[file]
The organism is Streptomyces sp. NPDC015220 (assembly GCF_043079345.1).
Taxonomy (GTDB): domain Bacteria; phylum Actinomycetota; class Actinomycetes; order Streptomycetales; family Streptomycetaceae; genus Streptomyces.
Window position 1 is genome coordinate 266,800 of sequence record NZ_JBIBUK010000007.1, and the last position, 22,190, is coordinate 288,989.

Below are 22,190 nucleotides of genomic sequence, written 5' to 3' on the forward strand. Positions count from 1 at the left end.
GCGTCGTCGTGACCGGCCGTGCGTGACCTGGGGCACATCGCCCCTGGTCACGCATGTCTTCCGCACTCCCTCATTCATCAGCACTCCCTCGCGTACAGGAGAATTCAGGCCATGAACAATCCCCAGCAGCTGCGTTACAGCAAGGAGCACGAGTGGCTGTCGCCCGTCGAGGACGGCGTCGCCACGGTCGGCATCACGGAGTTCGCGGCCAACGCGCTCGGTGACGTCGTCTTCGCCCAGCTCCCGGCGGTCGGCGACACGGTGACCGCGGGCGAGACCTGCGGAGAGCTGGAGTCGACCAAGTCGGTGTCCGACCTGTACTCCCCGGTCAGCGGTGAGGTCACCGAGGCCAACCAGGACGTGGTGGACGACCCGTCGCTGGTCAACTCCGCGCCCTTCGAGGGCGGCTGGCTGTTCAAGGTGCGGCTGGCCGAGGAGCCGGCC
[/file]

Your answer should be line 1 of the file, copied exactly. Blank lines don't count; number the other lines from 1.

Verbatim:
The organism is Streptomyces sp. NPDC015220 (assembly GCF_043079345.1).